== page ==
For many families in Lewis County, summer means haying season. For the Larsons, this time of year is all about family and passing on the values of hard work and community to the young men they hire.

The Larson Family started haying in the 1960s and have passed the tradition down for three generations. Roy Larson started helping the family with haying when he was just 10 years old. “It taught me how to persevere,” said Roy. Looking up to the strength and speed of his brothers as they lifted 9,000 30-40 pound bales inspired his childhood dreams of strength. His brothers were not so enamored. “They would say, ‘Get out of the way or throw me a bale,’” Roy said.

Roy and Amy Larson at their home in Onalaska, WA. Photo credit: Kia Huffman.

He was about 16 years old when he was finally strong enough to lift the bale up onto the truck himself. By 19 years old he had reached his prime in speed and strength. “People started looking up at me that I was the hay boss or the crewman,” said Roy. His brothers gladly passed the mantel of leadership to him as they moved on to other work that needed doing. After high school, Roy’s father invited him to stay on at the farm. Roy accepted.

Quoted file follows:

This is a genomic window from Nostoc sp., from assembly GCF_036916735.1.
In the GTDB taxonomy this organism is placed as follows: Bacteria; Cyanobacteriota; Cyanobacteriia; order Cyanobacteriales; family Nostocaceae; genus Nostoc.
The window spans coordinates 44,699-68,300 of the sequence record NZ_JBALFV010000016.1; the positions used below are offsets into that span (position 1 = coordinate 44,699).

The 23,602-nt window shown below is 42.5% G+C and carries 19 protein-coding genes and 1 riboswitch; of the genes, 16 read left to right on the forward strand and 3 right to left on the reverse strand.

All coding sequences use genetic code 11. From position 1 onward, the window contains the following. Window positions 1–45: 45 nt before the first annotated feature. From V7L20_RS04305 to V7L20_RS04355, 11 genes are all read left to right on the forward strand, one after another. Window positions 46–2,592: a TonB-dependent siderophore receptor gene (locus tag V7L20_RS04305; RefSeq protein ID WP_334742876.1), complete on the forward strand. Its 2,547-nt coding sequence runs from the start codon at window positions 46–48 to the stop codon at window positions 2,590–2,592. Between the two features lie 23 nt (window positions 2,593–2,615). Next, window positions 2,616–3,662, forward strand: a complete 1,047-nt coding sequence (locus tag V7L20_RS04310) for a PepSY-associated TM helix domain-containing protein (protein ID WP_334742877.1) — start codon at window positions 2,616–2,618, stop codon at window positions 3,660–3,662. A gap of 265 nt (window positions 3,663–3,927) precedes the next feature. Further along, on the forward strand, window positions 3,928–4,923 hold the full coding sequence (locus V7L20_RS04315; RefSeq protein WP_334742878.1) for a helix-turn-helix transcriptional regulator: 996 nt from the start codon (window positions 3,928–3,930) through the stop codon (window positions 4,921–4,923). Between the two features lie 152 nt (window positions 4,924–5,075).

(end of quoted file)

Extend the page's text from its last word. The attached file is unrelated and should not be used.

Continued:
Shortly after, Roy’s father passed away in an accident. The first haying season without their father, the sons realized that he had always run the baler. None of them knew how. “It’s kind of a complicated machine,” said Roy, “so that was hard in many different ways.”

Usually, in the evenings, their father would go ahead of them baling hay while they picked it up. “We had to do that in the morning and make hay in the evening because he wasn’t there,” said Roy.

Switching from haying in the hot afternoon to the cool morning turned out to be a blessing. It wasn’t the only one. Roy’s father had been dropping hints to a young lady named Amy that his son Roy was available. “She came up to the farm to help with the cows when my dad died,” Roy said.

The Larson family, with Roy a young babe in arms. Photo courtesy: Amy Larson.

He and Amy eventually married and now have four girls together. “I just went up and didn’t leave. So here we are,” Amy said.

Being a member of the six-man Larson haying team comes with many perks. The first is the breakfast feed after. “I pray over the food,” said Amy, “everyone washes their hands, sits down and we eat. Not that it’s pinky’s out or anything, but we want to make it nice.”

These post haying breakfast feasts are about more than just food. It’s a chance to sit at the table and be part of a family. One 16-year-old young man had never sat down to a home-cooked meal with family. “The mama in me is like, come over here and let me feed you,” Amy said.

The Larson family haying together on their farm in 2008. Photo courtesy: Sharon Larson.

Many young men come looking for a haying job to earn their first paycheck. Many will use it to buy their first car or fill their gas tank with valuable freedom. “It’s hard work so we try to pay two dollars over minimum wage,” said Roy.